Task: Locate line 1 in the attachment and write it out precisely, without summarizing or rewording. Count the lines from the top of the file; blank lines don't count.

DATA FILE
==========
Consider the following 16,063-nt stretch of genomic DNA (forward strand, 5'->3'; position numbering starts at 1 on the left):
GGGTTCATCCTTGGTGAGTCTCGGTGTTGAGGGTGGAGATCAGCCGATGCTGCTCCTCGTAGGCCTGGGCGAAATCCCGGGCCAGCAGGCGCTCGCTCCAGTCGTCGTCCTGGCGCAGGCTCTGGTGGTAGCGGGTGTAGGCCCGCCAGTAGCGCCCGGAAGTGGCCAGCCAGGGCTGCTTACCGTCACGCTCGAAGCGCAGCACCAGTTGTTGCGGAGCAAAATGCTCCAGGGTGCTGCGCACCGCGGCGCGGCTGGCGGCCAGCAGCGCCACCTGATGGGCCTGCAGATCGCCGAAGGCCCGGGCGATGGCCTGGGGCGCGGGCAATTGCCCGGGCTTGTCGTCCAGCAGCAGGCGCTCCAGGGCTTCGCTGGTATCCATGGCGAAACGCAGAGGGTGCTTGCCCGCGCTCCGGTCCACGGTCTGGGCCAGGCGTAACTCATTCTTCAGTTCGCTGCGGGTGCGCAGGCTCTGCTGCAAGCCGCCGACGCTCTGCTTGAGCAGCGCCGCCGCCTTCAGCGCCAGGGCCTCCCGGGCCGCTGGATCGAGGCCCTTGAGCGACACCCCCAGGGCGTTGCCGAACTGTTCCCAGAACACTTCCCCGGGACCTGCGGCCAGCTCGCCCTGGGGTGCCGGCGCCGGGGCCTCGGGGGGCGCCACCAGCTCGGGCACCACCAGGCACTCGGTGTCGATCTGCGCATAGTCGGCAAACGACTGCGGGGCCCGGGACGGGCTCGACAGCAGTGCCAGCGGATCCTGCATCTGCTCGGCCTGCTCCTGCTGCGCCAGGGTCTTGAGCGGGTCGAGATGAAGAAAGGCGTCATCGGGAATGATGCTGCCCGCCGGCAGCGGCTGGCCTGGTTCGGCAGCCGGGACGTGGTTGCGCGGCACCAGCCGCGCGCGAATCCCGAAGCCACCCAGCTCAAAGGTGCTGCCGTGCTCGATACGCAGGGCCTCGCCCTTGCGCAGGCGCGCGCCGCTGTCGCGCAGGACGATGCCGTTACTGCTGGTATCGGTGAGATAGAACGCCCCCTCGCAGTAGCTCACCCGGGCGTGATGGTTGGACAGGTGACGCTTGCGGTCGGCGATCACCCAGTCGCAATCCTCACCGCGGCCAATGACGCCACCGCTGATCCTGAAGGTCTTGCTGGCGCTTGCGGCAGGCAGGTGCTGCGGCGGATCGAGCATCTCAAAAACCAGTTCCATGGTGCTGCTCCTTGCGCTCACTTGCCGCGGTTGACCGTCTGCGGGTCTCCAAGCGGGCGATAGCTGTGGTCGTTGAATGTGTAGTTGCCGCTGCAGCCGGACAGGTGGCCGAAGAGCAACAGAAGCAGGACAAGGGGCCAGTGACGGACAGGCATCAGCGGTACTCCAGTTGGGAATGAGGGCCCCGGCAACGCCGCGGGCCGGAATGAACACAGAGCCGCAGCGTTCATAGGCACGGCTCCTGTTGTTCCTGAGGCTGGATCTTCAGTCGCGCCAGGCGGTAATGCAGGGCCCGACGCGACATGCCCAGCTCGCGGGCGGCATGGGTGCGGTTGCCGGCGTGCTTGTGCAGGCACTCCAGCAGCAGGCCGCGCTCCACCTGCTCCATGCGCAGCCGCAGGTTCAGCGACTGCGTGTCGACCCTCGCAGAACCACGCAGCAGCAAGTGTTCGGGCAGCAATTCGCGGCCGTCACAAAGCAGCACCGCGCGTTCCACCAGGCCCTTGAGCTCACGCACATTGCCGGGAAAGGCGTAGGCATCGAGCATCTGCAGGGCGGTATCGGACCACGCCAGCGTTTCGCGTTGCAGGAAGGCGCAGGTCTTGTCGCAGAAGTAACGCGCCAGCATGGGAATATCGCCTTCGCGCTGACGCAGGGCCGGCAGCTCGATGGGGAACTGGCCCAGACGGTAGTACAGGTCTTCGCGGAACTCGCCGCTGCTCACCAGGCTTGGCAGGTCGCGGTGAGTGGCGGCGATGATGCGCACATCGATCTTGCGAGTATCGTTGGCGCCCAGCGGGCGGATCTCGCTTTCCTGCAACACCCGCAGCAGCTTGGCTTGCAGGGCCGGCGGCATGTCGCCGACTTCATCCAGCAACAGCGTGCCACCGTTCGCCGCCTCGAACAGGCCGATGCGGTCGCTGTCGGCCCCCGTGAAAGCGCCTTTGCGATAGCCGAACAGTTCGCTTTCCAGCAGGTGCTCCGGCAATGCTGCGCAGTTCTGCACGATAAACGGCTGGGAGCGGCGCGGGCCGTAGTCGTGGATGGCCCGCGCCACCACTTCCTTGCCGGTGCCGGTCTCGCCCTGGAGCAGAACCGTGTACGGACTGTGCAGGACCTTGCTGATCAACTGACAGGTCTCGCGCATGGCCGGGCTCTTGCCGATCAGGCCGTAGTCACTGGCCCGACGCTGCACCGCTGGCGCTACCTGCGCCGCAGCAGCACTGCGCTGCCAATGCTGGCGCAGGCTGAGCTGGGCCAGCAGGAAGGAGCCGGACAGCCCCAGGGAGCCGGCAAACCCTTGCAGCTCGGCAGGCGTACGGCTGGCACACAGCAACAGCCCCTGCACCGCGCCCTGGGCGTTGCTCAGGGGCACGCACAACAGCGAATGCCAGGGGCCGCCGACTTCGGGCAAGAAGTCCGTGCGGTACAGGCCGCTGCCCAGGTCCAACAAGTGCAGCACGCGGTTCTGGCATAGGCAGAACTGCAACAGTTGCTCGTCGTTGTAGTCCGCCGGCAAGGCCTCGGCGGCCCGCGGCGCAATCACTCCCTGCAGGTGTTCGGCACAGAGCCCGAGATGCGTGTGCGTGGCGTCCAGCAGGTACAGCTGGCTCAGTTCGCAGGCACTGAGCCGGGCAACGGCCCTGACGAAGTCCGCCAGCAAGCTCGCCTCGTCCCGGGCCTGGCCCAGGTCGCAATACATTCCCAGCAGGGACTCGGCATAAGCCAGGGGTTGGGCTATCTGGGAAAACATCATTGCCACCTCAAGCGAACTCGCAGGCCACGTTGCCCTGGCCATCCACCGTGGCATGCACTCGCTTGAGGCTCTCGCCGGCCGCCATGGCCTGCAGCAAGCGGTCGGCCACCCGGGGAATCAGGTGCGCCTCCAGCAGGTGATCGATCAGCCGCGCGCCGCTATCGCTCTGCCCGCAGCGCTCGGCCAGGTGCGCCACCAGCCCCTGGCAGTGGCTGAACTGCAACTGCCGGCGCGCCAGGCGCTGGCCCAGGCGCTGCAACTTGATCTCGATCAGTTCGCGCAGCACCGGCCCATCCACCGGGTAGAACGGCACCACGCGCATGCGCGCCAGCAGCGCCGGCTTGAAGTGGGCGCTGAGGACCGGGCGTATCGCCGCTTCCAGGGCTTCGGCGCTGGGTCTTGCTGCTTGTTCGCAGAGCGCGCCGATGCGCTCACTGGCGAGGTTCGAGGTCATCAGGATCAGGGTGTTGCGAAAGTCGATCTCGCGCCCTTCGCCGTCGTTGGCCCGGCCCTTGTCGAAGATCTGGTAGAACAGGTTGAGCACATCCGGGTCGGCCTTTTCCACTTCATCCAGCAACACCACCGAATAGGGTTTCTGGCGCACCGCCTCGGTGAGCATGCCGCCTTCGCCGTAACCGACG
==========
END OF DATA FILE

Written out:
Consider the following 16,063-nt stretch of genomic DNA (forward strand, 5'->3'; position numbering starts at 1 on the left):